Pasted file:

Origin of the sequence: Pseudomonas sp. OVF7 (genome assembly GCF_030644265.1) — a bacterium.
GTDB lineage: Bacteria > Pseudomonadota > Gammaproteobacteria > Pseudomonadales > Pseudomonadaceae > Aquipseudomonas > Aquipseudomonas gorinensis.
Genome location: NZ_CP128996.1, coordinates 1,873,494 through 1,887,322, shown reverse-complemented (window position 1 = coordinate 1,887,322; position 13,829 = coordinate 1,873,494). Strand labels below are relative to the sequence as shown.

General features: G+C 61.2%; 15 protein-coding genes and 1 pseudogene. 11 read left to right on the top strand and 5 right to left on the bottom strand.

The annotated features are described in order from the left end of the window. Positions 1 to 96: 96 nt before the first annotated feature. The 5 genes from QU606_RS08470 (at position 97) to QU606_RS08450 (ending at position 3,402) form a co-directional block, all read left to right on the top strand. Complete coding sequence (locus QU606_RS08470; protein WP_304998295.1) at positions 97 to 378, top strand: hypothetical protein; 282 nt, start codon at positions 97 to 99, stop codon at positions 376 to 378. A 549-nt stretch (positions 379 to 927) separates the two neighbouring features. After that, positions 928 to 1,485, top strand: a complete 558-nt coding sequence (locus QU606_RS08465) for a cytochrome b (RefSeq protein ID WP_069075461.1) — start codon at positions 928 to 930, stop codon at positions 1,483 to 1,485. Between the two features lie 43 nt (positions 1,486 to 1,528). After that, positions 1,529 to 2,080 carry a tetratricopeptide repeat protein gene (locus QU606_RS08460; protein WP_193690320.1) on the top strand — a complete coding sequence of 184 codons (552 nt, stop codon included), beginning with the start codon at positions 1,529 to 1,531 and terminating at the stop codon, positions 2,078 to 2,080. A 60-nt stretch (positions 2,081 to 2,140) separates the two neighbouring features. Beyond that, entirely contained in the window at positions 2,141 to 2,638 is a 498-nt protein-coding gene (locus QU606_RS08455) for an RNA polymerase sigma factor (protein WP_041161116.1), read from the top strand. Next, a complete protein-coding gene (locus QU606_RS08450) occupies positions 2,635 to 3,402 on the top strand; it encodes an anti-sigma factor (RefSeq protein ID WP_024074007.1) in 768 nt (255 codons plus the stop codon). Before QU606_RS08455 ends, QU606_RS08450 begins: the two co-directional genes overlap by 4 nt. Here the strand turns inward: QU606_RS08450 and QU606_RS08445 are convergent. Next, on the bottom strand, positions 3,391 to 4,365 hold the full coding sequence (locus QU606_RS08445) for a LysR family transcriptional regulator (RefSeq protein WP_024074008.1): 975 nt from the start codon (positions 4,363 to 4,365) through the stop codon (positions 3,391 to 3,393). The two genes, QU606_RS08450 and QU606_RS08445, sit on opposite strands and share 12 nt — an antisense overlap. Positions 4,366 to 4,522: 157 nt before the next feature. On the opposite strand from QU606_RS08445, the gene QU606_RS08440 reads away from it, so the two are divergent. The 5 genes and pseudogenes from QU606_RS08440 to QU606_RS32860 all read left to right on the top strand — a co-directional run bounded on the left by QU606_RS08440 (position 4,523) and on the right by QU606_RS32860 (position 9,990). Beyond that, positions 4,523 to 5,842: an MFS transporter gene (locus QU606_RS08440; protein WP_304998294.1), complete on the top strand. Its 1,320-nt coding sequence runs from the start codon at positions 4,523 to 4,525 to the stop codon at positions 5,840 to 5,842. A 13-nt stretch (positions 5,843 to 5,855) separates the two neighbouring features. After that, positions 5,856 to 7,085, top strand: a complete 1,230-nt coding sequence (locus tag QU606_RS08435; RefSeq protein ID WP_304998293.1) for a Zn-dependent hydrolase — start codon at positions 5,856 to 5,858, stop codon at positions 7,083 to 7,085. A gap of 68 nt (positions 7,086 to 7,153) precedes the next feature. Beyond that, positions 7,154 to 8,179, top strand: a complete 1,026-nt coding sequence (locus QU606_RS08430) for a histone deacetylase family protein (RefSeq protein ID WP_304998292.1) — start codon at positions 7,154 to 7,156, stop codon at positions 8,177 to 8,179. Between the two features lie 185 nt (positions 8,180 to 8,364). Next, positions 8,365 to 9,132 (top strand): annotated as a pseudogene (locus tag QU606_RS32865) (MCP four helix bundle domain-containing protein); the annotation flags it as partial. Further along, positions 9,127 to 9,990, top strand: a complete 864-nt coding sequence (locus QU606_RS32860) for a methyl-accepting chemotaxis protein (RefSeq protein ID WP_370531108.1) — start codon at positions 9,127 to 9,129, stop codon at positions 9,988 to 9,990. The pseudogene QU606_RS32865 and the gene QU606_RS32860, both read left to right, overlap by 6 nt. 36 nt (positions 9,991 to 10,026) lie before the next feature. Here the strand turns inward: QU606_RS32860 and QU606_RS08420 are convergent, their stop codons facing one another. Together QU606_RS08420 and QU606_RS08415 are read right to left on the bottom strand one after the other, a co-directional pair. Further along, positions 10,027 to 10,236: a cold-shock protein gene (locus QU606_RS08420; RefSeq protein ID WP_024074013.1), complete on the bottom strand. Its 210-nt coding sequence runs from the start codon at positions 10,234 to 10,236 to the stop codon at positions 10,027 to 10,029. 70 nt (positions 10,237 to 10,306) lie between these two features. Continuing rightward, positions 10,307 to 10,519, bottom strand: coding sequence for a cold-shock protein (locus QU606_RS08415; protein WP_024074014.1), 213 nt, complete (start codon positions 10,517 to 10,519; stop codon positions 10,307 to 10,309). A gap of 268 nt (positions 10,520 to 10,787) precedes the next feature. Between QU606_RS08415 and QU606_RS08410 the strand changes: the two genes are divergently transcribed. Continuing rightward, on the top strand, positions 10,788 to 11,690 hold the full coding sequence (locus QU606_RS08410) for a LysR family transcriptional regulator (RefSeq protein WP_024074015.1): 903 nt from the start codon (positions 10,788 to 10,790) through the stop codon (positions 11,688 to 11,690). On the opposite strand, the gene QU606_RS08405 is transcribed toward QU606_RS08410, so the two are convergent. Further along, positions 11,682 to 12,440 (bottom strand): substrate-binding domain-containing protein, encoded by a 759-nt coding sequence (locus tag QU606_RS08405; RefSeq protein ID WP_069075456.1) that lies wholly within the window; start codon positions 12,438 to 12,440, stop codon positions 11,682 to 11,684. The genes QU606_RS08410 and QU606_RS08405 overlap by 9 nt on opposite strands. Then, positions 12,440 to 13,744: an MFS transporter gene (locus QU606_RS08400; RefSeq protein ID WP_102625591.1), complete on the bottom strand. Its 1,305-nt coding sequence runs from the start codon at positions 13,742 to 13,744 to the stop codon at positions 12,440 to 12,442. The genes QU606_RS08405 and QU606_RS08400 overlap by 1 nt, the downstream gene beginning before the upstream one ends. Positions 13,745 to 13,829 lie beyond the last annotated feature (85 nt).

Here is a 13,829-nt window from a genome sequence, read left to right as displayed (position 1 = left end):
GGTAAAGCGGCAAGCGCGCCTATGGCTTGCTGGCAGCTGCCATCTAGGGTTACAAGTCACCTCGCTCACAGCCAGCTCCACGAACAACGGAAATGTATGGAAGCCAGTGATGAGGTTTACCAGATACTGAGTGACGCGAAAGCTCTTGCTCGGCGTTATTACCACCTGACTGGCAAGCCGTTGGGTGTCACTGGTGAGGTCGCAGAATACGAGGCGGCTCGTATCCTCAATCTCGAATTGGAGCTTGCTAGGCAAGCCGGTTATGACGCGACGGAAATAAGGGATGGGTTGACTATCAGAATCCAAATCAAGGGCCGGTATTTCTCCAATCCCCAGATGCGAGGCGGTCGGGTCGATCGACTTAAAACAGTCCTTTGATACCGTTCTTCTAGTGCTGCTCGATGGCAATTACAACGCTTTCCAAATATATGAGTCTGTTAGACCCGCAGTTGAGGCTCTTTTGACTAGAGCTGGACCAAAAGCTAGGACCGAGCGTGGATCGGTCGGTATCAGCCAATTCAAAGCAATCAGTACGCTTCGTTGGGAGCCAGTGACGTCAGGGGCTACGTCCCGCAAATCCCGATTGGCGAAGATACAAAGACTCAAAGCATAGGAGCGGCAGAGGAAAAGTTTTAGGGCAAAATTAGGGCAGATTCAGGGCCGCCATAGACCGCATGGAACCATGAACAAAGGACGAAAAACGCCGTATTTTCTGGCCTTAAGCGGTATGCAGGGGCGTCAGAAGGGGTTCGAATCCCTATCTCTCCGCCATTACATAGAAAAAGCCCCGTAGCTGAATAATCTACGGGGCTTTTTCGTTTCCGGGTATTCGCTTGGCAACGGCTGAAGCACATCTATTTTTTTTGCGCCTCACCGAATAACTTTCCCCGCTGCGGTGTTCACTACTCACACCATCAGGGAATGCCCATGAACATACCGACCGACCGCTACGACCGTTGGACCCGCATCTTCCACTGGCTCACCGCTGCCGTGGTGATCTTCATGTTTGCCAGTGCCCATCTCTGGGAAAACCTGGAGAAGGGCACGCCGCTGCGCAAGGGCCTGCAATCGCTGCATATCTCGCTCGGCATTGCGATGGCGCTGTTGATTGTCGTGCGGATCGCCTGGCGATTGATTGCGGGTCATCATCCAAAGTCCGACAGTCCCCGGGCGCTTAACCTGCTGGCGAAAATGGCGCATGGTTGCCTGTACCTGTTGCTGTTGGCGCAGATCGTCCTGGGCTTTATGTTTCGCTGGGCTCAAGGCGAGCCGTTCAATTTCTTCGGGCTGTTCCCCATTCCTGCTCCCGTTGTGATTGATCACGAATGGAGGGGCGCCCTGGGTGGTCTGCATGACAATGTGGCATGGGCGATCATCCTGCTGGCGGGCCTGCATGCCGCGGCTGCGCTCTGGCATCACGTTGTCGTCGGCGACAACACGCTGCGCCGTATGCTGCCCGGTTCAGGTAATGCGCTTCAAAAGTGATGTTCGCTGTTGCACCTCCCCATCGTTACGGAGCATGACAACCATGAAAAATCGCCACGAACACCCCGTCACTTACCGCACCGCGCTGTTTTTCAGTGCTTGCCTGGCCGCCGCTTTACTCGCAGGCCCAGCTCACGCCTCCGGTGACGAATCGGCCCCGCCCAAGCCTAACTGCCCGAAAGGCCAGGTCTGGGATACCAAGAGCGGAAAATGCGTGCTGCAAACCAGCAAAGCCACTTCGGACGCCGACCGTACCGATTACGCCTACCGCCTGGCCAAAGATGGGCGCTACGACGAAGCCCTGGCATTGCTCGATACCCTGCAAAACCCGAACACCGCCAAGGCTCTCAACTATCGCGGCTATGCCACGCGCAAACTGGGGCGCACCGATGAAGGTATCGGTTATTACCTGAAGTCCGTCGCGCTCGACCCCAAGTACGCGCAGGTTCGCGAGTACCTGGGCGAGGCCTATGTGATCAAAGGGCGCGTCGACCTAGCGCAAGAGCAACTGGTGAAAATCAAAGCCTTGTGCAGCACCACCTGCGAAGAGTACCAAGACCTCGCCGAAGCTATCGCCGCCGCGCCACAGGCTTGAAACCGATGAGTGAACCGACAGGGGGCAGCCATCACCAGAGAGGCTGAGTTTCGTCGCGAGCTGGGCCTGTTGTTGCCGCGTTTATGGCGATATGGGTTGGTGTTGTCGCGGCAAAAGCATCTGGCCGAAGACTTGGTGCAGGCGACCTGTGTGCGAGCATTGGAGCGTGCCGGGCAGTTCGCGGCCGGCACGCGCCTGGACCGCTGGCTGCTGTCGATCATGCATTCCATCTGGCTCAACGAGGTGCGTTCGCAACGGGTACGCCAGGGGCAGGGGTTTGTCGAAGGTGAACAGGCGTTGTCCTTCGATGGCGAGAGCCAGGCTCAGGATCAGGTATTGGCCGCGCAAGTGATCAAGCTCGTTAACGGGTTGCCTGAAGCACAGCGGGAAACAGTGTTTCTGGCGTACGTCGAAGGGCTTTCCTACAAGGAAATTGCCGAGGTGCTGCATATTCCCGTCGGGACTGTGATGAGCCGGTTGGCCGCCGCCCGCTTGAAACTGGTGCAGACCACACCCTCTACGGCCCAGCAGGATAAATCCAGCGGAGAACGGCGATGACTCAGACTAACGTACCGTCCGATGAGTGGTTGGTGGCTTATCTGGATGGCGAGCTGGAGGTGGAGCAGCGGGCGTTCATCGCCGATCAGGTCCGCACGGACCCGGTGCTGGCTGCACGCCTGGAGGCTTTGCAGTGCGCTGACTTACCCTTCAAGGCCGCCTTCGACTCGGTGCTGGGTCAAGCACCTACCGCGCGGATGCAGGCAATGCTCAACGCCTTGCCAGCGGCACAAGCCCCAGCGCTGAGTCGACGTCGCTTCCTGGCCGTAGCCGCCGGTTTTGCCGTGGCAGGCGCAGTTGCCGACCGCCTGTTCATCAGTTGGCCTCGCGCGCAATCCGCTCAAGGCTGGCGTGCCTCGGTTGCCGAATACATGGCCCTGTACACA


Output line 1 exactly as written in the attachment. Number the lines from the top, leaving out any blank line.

Origin of the sequence: Pseudomonas sp. OVF7 (genome assembly GCF_030644265.1) — a bacterium.